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The first poems in The Available World, by Ander Monson, reminded me of the song “This Year,”* by the Mountain goats–a song I love for its grit and its hope. On the surface I don’t share anything with the speaker in the song–no suburban or exurban angst, no drunken video game binges at the arcade, but I connect with the underlying humanity. Reading “Rich World” and “On Basketball” and “For Orts” gave me that same feeling–on the outside looking in, but understanding, I think, what I’m not seeing. Maybe it was these lines from “On Basketball”:

                                           You can
show them up in the arcade later, or on your

amber-screened Tandy, least sexy of all
conceivable IBM-compatible computers,
with Jordan vs. Bird: One on One.
It’s 1988. You’re probably a douche.

(I love the humor of the Tandy as “least sexy”; when I read “douche” I’m instantly back in the New Jersey years, my suburbs.)

And then the music leapt out at me–word play, but also sound play, as in “Avatar: Eclogue:

Pry it wide and climb
…..into the suit of it
its evidence, its realgirl O,
… cherryblossom burst
that you can barely believe
…..its lipstick and sashay, ashtray mouth
if you promise not to tell, its resolution refresh rate,

And in between all of this word play and the technology, there are the sermon poems, references to a sister who has died, references to a brother without arms, references to Wil Wheaton, and “Some of Have Fewer”–a brief, quiet, heart-shattering poem about a mother.

I couldn’t find a link to “Slow Dance with Icarus,” but here’s “Detail of My Sort of Light.”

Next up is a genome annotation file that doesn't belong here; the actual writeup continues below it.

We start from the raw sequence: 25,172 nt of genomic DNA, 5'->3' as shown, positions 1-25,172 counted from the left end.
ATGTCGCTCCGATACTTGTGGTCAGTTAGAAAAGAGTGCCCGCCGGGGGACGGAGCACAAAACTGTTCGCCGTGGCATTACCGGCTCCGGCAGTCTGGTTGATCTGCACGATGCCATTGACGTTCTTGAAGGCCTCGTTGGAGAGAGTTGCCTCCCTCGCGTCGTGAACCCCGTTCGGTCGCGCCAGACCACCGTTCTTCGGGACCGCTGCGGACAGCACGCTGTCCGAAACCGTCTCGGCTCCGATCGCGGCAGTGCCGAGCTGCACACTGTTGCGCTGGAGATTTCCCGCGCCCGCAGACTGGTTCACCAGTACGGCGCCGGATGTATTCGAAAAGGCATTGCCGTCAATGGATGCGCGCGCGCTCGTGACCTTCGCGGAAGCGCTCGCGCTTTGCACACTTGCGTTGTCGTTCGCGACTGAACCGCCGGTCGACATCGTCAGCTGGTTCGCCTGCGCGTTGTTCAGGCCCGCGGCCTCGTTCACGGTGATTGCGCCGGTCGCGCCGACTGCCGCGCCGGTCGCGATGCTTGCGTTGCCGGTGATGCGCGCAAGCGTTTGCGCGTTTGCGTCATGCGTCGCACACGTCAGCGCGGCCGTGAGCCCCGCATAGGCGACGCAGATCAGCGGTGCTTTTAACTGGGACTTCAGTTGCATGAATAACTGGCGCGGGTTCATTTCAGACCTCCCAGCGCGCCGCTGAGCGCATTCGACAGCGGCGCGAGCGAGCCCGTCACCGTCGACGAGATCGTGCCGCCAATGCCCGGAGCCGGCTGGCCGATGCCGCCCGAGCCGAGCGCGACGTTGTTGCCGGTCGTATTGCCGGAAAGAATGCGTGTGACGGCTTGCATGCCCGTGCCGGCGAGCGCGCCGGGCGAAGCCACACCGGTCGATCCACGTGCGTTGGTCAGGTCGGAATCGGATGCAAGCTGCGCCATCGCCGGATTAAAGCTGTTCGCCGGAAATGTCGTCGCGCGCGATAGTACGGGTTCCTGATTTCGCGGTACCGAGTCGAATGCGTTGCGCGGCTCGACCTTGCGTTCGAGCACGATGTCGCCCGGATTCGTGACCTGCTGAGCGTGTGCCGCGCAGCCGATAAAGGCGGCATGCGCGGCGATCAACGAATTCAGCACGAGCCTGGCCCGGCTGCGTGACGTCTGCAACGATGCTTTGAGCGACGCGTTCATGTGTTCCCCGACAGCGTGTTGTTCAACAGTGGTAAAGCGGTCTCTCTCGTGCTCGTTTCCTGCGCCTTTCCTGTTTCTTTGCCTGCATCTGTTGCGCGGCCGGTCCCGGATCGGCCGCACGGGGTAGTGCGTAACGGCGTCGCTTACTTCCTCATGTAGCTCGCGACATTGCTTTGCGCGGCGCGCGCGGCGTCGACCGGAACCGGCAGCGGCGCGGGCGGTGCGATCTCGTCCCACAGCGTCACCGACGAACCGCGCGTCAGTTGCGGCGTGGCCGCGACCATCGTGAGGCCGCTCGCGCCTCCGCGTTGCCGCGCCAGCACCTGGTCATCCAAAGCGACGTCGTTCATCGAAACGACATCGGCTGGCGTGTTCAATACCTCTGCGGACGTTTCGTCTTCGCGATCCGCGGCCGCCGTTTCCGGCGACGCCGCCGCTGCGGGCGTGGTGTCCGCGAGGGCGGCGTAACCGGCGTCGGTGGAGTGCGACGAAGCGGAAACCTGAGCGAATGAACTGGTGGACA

And there’s more! I didn’t at first notice the link at the back of the book, but in looking online for poems, I reached–the world made available as a journey through the poems, with notes and videos and no central navigation so that each link, each red word, is a package you’re opening, a little gift. (And the Icarus poem might be in there.)

*I love the song, but I vehemently dislike the video, so I’m not linking to it.

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A lovely event at Blakely House yesterday–with crows in art everywhere. Paintings of crows, art incorporating crow feathers, crow sculptures, and one picture that included the entire text of “Maitre Corbeau sur un arbre perche…” (the art was accented correctly). I memorized that in middle school. I still have the beginning, but I enjoyed seeing the art and reading the whole poem. Then a lecture and slide show on crows, ravens, and magpies in art–across the globe and through the ages.

I had a bit of an adventure getting there. Not my usual suburban anxiety, but because, as I later realized, I had written down the wrong address. Mea culpa! If you were wandering around Issaquah wondering “what in heck,” I offer my heartfelt apologies. I’ve double- and triple-checked all the other addresses and they are good to go.